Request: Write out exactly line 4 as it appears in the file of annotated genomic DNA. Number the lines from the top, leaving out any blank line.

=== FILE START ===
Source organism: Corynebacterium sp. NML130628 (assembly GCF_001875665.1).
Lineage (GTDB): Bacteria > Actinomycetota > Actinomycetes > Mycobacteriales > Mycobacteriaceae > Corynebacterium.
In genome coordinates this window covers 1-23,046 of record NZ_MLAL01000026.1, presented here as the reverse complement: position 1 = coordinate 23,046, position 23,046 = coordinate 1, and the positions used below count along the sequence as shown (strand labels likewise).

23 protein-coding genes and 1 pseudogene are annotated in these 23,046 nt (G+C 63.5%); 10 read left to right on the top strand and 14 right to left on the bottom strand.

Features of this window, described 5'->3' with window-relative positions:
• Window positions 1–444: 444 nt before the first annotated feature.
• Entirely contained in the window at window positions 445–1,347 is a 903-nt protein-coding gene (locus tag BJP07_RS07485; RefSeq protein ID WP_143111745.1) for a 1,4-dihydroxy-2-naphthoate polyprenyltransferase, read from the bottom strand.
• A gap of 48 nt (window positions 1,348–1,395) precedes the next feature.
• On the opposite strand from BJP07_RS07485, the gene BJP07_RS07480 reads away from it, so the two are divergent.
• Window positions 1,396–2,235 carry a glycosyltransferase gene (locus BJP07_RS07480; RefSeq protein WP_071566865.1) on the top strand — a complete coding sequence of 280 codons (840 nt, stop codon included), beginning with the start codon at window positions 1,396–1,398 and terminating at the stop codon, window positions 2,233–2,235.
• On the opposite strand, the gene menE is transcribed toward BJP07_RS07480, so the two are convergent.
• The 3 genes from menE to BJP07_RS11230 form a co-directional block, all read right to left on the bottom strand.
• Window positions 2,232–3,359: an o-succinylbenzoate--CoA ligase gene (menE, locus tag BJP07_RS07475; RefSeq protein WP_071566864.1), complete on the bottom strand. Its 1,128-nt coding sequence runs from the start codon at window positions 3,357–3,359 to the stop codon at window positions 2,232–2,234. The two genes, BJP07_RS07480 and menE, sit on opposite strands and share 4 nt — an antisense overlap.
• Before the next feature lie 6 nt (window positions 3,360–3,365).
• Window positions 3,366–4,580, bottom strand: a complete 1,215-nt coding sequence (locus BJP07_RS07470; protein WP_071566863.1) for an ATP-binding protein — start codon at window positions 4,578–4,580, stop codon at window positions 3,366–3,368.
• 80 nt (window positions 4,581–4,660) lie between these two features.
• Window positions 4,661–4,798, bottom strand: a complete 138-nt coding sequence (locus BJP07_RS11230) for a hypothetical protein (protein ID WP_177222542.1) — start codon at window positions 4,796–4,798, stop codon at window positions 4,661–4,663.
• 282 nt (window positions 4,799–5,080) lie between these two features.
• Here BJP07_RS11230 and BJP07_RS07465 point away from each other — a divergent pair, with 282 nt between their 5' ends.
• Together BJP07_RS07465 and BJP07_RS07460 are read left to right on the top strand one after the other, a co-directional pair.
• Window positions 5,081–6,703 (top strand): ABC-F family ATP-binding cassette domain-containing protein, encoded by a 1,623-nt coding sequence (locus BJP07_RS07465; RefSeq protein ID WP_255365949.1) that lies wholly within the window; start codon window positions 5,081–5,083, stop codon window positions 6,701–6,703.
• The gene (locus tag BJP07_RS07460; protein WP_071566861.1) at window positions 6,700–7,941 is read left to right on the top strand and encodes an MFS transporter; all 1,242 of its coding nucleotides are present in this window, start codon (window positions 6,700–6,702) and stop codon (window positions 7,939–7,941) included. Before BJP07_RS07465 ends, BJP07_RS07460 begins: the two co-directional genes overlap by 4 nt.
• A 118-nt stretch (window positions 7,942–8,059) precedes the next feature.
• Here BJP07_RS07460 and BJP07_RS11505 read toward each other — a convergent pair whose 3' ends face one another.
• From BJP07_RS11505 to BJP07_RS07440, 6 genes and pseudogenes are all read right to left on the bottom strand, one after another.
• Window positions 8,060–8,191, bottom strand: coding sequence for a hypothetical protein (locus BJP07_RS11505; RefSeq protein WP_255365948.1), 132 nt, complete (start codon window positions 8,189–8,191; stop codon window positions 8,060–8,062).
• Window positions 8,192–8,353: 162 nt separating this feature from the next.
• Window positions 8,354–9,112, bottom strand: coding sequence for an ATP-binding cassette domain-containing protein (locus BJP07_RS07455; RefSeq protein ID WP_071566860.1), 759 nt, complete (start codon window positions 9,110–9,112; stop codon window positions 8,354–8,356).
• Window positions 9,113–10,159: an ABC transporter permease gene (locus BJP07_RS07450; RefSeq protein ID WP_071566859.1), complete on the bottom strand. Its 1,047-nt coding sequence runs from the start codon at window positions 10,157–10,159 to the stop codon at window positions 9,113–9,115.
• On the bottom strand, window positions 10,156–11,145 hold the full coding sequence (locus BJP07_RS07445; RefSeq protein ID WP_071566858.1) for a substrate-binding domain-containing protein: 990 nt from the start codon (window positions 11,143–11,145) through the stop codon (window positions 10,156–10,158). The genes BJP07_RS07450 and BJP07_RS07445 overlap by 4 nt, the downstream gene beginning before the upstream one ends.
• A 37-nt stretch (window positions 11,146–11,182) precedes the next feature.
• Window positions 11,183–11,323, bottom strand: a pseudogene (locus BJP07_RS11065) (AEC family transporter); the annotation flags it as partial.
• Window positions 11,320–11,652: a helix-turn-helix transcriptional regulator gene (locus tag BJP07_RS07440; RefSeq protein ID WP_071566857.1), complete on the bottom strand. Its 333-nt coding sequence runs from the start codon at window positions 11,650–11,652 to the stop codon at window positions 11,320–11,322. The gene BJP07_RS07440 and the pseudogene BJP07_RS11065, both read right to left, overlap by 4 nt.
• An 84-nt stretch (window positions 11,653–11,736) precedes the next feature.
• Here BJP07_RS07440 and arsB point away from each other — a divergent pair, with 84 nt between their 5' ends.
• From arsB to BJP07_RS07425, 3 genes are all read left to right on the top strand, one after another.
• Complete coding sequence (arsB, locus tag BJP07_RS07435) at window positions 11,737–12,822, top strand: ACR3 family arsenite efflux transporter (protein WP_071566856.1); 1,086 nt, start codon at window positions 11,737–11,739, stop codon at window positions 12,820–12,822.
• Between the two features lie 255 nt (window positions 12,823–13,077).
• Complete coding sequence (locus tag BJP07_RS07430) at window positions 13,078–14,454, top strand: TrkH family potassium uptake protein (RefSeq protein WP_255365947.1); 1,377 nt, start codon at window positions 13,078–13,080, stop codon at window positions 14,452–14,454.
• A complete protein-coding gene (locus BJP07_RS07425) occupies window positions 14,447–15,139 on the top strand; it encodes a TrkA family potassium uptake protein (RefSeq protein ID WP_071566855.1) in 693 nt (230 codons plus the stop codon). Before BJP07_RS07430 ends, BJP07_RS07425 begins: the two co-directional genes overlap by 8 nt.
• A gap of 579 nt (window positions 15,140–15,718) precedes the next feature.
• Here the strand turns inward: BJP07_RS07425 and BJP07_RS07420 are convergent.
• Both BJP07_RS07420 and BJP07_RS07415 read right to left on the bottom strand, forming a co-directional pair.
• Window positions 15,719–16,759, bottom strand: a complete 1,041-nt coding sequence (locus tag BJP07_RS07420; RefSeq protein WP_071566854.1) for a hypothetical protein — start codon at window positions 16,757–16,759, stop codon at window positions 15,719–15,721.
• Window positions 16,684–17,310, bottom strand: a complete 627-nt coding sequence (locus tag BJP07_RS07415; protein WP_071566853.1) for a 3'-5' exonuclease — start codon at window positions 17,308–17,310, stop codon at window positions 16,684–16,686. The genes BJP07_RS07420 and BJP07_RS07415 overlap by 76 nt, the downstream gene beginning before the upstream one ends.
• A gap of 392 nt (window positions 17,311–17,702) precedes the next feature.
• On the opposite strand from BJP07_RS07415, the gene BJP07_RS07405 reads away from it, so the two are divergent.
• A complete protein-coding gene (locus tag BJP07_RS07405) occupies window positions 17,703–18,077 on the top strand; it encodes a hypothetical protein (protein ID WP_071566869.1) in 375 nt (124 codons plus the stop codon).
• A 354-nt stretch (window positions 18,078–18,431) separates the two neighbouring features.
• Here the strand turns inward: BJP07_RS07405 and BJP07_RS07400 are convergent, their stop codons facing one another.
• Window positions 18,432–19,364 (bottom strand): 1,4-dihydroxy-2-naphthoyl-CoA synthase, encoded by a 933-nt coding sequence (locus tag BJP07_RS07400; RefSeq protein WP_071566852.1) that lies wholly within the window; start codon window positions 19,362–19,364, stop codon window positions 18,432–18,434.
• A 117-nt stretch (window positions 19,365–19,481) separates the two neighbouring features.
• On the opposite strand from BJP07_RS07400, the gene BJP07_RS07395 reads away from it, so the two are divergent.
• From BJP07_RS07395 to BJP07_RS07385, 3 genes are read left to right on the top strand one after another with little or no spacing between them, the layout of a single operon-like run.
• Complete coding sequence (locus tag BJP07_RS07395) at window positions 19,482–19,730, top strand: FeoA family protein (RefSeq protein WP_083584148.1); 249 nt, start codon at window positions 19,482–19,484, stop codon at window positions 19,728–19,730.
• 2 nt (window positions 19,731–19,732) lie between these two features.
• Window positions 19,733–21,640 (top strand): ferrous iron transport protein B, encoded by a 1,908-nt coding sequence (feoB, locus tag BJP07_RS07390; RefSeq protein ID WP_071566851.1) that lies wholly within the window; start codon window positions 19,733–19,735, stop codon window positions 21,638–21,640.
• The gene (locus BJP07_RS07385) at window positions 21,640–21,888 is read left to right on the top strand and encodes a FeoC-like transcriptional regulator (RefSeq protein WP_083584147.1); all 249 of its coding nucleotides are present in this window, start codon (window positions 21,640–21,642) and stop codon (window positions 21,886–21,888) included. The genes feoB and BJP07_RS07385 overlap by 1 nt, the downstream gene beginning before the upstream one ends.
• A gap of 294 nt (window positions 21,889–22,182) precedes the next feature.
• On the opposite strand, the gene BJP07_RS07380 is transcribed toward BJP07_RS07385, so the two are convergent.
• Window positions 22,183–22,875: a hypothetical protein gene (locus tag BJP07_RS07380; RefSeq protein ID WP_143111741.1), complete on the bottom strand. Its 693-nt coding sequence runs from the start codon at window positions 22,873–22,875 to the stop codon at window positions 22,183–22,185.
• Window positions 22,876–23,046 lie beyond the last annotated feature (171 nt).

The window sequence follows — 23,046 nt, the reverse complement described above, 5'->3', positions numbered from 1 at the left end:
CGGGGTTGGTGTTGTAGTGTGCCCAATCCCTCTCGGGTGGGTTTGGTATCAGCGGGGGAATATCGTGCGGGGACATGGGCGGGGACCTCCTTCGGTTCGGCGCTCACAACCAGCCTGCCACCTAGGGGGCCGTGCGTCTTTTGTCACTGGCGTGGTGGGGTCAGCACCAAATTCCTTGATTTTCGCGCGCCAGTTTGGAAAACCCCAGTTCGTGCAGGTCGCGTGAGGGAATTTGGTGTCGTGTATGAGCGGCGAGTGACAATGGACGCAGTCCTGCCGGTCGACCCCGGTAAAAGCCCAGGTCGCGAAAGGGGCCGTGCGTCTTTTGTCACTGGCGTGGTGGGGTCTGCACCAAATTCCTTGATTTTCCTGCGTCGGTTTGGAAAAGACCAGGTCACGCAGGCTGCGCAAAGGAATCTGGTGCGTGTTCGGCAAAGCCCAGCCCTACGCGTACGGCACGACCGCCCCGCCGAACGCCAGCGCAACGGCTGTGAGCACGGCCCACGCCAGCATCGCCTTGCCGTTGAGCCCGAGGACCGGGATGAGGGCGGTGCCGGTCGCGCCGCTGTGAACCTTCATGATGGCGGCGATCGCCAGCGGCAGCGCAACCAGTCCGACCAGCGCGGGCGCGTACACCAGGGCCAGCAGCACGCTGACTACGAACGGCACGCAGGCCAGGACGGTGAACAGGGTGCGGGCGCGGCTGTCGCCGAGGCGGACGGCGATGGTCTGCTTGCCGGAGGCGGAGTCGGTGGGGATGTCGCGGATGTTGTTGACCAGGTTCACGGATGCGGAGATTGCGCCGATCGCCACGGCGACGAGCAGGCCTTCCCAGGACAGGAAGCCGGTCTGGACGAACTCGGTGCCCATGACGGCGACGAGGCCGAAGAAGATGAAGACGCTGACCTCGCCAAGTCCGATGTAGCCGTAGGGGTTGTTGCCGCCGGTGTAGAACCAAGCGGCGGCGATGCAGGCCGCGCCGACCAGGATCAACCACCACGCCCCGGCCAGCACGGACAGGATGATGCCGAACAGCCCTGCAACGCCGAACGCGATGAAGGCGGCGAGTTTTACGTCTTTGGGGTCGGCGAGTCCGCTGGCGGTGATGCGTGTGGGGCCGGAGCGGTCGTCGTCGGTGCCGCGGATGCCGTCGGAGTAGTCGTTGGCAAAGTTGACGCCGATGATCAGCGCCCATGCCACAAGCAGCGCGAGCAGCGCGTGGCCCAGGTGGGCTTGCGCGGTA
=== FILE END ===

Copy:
23 protein-coding genes and 1 pseudogene are annotated in these 23,046 nt (G+C 63.5%); 10 read left to right on the top strand and 14 right to left on the bottom strand.